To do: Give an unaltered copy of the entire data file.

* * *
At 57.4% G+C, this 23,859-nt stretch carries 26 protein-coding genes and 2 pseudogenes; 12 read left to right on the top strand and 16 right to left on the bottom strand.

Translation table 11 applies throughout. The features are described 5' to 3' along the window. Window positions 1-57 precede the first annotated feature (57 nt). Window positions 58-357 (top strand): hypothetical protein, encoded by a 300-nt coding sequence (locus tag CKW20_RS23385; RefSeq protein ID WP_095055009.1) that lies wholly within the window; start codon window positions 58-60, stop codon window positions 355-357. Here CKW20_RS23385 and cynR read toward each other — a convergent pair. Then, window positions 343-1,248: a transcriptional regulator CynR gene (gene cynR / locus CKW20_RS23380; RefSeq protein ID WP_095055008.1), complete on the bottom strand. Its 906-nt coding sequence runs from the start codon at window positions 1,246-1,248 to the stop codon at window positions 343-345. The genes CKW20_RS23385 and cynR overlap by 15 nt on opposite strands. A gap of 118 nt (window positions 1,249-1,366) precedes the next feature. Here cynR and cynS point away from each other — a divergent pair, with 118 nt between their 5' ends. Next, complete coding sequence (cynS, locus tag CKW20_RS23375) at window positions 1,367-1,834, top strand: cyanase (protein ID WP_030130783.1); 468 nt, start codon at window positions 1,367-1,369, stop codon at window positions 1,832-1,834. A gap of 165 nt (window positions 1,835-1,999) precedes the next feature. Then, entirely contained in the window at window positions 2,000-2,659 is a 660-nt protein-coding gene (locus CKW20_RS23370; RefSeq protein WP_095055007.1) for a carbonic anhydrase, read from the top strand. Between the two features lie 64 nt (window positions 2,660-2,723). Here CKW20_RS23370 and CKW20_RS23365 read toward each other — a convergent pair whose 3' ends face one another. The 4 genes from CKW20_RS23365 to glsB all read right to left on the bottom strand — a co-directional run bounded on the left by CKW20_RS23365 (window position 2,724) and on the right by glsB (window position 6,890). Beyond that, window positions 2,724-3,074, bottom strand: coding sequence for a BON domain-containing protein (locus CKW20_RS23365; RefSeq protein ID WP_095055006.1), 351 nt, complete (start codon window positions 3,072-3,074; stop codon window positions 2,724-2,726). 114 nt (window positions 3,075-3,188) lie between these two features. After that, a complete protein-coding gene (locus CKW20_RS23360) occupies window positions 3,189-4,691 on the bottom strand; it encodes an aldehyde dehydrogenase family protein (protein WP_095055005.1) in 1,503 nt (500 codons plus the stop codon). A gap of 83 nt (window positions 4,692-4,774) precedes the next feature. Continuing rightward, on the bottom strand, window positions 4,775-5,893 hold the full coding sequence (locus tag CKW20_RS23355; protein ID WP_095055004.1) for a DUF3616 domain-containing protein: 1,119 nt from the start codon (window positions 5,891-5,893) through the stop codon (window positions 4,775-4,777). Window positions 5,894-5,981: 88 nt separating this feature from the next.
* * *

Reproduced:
At 57.4% G+C, this 23,859-nt stretch carries 26 protein-coding genes and 2 pseudogenes; 12 read left to right on the top strand and 16 right to left on the bottom strand.

Translation table 11 applies throughout. The features are described 5' to 3' along the window. Window positions 1-57 precede the first annotated feature (57 nt). Window positions 58-357 (top strand): hypothetical protein, encoded by a 300-nt coding sequence (locus tag CKW20_RS23385; RefSeq protein ID WP_095055009.1) that lies wholly within the window; start codon window positions 58-60, stop codon window positions 355-357. Here CKW20_RS23385 and cynR read toward each other — a convergent pair. Then, window positions 343-1,248: a transcriptional regulator CynR gene (gene cynR / locus CKW20_RS23380; RefSeq protein ID WP_095055008.1), complete on the bottom strand. Its 906-nt coding sequence runs from the start codon at window positions 1,246-1,248 to the stop codon at window positions 343-345. The genes CKW20_RS23385 and cynR overlap by 15 nt on opposite strands. A gap of 118 nt (window positions 1,249-1,366) precedes the next feature. Here cynR and cynS point away from each other — a divergent pair, with 118 nt between their 5' ends. Next, complete coding sequence (cynS, locus tag CKW20_RS23375) at window positions 1,367-1,834, top strand: cyanase (protein ID WP_030130783.1); 468 nt, start codon at window positions 1,367-1,369, stop codon at window positions 1,832-1,834. A gap of 165 nt (window positions 1,835-1,999) precedes the next feature. Then, entirely contained in the window at window positions 2,000-2,659 is a 660-nt protein-coding gene (locus CKW20_RS23370; RefSeq protein WP_095055007.1) for a carbonic anhydrase, read from the top strand. Between the two features lie 64 nt (window positions 2,660-2,723). Here CKW20_RS23370 and CKW20_RS23365 read toward each other — a convergent pair whose 3' ends face one another. The 4 genes from CKW20_RS23365 to glsB all read right to left on the bottom strand — a co-directional run bounded on the left by CKW20_RS23365 (window position 2,724) and on the right by glsB (window position 6,890). Beyond that, window positions 2,724-3,074, bottom strand: coding sequence for a BON domain-containing protein (locus CKW20_RS23365; RefSeq protein ID WP_095055006.1), 351 nt, complete (start codon window positions 3,072-3,074; stop codon window positions 2,724-2,726). 114 nt (window positions 3,075-3,188) lie between these two features. After that, a complete protein-coding gene (locus CKW20_RS23360) occupies window positions 3,189-4,691 on the bottom strand; it encodes an aldehyde dehydrogenase family protein (protein WP_095055005.1) in 1,503 nt (500 codons plus the stop codon). A gap of 83 nt (window positions 4,692-4,774) precedes the next feature. Continuing rightward, on the bottom strand, window positions 4,775-5,893 hold the full coding sequence (locus tag CKW20_RS23355; protein ID WP_095055004.1) for a DUF3616 domain-containing protein: 1,119 nt from the start codon (window positions 5,891-5,893) through the stop codon (window positions 4,775-4,777). Window positions 5,894-5,981: 88 nt separating this feature from the next.